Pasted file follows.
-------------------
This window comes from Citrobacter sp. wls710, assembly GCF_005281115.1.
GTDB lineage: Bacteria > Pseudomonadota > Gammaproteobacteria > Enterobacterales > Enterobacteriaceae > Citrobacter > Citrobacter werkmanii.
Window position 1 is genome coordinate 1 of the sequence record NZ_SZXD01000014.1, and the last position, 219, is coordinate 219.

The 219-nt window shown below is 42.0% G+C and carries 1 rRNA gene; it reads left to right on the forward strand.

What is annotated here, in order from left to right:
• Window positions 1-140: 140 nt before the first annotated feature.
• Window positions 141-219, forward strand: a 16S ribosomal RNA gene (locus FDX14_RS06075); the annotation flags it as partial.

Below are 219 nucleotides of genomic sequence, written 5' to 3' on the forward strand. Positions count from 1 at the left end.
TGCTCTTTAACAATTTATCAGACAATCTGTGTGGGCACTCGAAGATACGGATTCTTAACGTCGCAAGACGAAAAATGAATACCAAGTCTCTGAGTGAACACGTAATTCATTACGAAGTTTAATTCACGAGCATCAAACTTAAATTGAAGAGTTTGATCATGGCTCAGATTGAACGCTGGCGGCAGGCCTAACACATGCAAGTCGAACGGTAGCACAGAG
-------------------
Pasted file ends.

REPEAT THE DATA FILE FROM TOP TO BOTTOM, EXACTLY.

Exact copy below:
This window comes from Citrobacter sp. wls710, assembly GCF_005281115.1.
GTDB lineage: Bacteria > Pseudomonadota > Gammaproteobacteria > Enterobacterales > Enterobacteriaceae > Citrobacter > Citrobacter werkmanii.
Window position 1 is genome coordinate 1 of the sequence record NZ_SZXD01000014.1, and the last position, 219, is coordinate 219.

The 219-nt window shown below is 42.0% G+C and carries 1 rRNA gene; it reads left to right on the forward strand.

What is annotated here, in order from left to right:
• Window positions 1-140: 140 nt before the first annotated feature.
• Window positions 141-219, forward strand: a 16S ribosomal RNA gene (locus FDX14_RS06075); the annotation flags it as partial.

Below are 219 nucleotides of genomic sequence, written 5' to 3' on the forward strand. Positions count from 1 at the left end.
TGCTCTTTAACAATTTATCAGACAATCTGTGTGGGCACTCGAAGATACGGATTCTTAACGTCGCAAGACGAAAAATGAATACCAAGTCTCTGAGTGAACACGTAATTCATTACGAAGTTTAATTCACGAGCATCAAACTTAAATTGAAGAGTTTGATCATGGCTCAGATTGAACGCTGGCGGCAGGCCTAACACATGCAAGTCGAACGGTAGCACAGAG